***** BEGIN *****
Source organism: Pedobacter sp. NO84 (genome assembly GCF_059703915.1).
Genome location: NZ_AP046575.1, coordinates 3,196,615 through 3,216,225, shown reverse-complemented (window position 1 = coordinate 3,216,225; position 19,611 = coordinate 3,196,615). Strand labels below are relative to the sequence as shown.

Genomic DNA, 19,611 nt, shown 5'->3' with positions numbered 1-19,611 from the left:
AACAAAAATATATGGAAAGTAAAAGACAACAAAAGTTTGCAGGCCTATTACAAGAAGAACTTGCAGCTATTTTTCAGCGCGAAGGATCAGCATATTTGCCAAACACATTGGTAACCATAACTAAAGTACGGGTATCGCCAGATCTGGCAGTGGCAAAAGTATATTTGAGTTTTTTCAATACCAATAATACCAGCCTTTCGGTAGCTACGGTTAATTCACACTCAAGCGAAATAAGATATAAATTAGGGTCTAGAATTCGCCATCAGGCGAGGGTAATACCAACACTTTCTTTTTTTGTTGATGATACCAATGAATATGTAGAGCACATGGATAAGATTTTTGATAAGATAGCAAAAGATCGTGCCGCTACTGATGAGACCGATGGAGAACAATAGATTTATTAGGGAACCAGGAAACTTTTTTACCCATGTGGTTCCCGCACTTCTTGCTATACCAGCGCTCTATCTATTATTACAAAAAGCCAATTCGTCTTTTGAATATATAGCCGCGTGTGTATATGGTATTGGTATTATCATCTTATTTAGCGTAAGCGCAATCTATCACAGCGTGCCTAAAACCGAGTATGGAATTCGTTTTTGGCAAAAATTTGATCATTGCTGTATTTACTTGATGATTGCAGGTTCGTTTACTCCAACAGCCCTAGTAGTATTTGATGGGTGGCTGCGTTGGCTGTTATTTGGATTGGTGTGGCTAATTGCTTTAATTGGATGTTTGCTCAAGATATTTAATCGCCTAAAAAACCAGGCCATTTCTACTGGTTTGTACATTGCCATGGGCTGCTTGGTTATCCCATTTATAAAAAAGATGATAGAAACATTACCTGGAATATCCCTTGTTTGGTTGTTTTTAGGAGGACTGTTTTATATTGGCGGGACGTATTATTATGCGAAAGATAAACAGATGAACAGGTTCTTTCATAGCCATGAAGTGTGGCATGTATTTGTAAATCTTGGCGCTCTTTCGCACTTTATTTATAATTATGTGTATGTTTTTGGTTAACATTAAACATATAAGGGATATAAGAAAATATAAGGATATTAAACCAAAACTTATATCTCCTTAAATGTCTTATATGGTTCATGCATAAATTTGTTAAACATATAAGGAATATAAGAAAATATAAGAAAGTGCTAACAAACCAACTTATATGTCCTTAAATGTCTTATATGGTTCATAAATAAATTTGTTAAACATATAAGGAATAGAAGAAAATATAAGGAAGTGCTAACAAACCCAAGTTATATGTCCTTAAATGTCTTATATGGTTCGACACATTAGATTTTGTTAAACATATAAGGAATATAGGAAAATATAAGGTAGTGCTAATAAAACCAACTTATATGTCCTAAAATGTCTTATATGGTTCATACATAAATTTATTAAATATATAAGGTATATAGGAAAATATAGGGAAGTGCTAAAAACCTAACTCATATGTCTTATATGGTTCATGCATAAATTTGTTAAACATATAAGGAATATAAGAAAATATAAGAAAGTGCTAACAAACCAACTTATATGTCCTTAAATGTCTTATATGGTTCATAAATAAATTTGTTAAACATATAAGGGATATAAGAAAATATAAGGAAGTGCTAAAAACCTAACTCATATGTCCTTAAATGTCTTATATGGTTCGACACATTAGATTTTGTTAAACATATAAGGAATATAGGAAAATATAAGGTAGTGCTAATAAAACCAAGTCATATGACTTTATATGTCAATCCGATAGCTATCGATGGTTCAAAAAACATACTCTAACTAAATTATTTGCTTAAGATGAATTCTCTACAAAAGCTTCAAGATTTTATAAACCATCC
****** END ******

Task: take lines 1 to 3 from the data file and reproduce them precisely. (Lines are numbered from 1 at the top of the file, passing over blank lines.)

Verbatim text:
Source organism: Pedobacter sp. NO84 (genome assembly GCF_059703915.1).
Genome location: NZ_AP046575.1, coordinates 3,196,615 through 3,216,225, shown reverse-complemented (window position 1 = coordinate 3,216,225; position 19,611 = coordinate 3,196,615). Strand labels below are relative to the sequence as shown.

Genomic DNA, 19,611 nt, shown 5'->3' with positions numbered 1-19,611 from the left: